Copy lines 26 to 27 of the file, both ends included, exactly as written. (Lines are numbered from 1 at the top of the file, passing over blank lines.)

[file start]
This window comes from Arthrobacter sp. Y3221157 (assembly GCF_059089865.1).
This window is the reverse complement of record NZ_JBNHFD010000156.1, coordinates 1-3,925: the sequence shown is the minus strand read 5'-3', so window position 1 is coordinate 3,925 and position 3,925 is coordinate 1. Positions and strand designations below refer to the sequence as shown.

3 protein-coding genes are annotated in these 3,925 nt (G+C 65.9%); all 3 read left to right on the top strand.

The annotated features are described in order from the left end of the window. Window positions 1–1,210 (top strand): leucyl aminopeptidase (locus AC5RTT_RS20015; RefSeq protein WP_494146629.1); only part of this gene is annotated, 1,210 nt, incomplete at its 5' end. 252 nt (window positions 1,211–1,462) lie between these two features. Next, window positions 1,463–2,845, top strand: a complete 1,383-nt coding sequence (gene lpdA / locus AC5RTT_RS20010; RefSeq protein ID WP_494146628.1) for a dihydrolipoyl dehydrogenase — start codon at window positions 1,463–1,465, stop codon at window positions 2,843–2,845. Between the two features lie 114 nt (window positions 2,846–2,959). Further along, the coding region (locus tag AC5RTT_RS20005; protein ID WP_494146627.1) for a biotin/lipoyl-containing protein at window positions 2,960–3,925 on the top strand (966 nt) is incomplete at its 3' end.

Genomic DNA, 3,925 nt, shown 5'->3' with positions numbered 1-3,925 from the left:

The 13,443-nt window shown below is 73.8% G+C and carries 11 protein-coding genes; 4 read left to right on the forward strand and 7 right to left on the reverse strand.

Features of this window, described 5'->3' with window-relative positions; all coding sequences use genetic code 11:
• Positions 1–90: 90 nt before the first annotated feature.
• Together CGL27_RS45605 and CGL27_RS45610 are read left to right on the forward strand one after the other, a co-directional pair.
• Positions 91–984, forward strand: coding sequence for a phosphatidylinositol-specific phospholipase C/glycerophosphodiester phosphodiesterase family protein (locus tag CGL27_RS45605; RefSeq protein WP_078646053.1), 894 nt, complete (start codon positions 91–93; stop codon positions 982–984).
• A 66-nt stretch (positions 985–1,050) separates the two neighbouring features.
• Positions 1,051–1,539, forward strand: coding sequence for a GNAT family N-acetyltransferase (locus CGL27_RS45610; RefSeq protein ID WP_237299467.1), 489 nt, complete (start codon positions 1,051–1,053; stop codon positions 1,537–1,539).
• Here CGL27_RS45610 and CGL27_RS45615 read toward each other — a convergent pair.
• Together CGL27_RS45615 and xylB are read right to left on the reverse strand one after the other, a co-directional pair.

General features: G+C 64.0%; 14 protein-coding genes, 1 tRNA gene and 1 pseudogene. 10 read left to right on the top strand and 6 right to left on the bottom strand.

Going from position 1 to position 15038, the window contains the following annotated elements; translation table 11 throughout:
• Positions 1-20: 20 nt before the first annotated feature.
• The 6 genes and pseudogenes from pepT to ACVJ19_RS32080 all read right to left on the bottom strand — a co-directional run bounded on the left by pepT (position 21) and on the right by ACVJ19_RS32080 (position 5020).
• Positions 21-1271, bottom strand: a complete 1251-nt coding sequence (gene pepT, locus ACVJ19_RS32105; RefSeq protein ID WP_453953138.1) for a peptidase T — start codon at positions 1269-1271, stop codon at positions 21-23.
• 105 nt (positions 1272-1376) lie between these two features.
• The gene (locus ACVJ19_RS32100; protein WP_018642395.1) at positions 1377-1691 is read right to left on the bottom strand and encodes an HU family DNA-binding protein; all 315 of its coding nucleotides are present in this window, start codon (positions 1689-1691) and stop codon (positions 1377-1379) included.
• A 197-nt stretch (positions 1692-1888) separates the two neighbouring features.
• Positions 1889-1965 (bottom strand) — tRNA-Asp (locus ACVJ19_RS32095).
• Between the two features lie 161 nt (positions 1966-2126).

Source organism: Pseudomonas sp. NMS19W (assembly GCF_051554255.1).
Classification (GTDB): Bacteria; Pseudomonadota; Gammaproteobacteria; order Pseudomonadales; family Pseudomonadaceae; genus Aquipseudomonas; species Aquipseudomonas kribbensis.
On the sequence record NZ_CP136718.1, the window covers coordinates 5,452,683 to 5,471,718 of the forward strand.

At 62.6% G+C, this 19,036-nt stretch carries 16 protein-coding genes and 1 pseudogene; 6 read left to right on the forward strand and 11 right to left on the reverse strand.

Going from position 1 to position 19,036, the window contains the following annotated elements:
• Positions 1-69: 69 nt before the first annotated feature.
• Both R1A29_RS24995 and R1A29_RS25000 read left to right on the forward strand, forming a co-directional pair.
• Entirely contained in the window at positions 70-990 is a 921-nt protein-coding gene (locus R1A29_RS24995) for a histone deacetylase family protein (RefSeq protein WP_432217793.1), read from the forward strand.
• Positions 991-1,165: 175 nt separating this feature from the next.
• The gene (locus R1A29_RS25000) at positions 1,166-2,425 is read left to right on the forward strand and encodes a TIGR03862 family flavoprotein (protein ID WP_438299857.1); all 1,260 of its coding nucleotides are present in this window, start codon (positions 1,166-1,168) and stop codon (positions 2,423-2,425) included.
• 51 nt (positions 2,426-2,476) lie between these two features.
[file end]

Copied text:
Classification (GTDB): Bacteria; Pseudomonadota; Gammaproteobacteria; order Pseudomonadales; family Pseudomonadaceae; genus Aquipseudomonas; species Aquipseudomonas kribbensis.
On the sequence record NZ_CP136718.1, the window covers coordinates 5,452,683 to 5,471,718 of the forward strand.